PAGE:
|Nicola Pisanti e7ddea38a2||7 months ago|
|hardware||7 months ago|
|src||7 months ago|
|.clang-format||7 months ago|
|.gitignore||7 months ago|
|LICENSE.md||7 months ago|
|Makefile||7 months ago|
|README.md||7 months ago|
This is a system composed by a shield to mount on the raspberry pi and a server application for translating piezo sensors signals into OSC messages.
-i [destination IP] : sets the destination IP address, localhost if not given -p [destination port] : sets the destination port. This is mandatory to set. -a [destination address] : sets the destination OSC address. defaults to /piezo -p [piezos options] : sets the active piezos and range, see below -u [usec sleep] : sets the delay in the main loop in usec, defaults to 500 -v [verbose] : activate a verbose output, doesn't need any argument
-p option you can give a list of number from 0 to 5, to activate the correlated sensors, optionally you can add some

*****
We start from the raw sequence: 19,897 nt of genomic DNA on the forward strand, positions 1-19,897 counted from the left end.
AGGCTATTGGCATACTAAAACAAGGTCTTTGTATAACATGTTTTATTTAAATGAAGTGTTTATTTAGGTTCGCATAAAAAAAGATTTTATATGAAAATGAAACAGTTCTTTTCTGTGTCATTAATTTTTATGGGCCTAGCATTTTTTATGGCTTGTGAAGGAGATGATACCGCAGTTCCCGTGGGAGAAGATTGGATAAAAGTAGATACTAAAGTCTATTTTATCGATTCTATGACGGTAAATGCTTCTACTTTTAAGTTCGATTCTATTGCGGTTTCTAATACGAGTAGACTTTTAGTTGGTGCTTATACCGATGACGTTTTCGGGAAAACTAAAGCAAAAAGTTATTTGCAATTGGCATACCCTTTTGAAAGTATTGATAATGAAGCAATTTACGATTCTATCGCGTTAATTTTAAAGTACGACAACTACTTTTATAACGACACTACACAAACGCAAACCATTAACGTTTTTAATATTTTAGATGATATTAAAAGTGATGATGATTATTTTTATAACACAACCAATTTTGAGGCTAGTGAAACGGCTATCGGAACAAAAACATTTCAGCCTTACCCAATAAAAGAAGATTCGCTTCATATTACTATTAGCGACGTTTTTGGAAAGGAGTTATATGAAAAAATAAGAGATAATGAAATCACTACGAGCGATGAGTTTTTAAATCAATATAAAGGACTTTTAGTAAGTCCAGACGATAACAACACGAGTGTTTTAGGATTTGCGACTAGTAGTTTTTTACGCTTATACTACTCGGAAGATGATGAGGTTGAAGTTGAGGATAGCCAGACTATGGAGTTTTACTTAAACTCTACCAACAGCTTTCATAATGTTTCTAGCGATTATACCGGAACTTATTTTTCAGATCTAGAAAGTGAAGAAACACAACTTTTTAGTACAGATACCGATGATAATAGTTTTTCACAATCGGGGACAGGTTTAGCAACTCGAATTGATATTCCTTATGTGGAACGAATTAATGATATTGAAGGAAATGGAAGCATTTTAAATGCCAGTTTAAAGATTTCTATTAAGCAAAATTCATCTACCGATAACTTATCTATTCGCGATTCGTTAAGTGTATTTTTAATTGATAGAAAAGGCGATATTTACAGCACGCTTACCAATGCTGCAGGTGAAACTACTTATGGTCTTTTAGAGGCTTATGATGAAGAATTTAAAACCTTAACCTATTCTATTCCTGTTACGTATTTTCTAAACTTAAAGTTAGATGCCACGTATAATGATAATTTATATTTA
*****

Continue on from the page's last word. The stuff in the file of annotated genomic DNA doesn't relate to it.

: to set ranges, value outside the ranges won't be sent. For example:
rpiezos -p 12345 -s 012345
sends all the sensors values to localhost:12345
rpiezos -i 192.168.0.44 -p 3333 -s 01:10:512
sends sensors 0 and 1 values to 192.168.0.44:3333, only if the values are from 10 to 512
rpiezos -a /test -p 3333 -s 2:10:1024 -s 3:5:1024
sends messages to localhost:3333, at the OSC address /test, sends just the values from 10 to 1024 of sensor 2 and from 5 to 1024 of sensor 3.
The messages will be sent to the set address (default to
/piezo) and they will have two arguments: an int for the sensor number and a normalized float for the signal value (low-high 10 bit range is remapped to 0.0f <--> 1.0f ).
First, remember to enable SPI with
sudo raspi-config or by putting
dtparam=spi=on into your
Then you need
liblo installed (included dev packages) in your system, then you can build with make.
On raspian buster for example:
sudo apt-get install build-essential sudo apt-get install liblo7 liblo-dev git clone https://git.sr.ht/~npisanti/rpiezos cd rpiezos make
then you will have an executable in
For more info on how to build the hardware, go to the hardware readme.
Dario Longobardi's ofxGPIO, most of the code is ported from the
Nicola Pisanti MIT License 2020.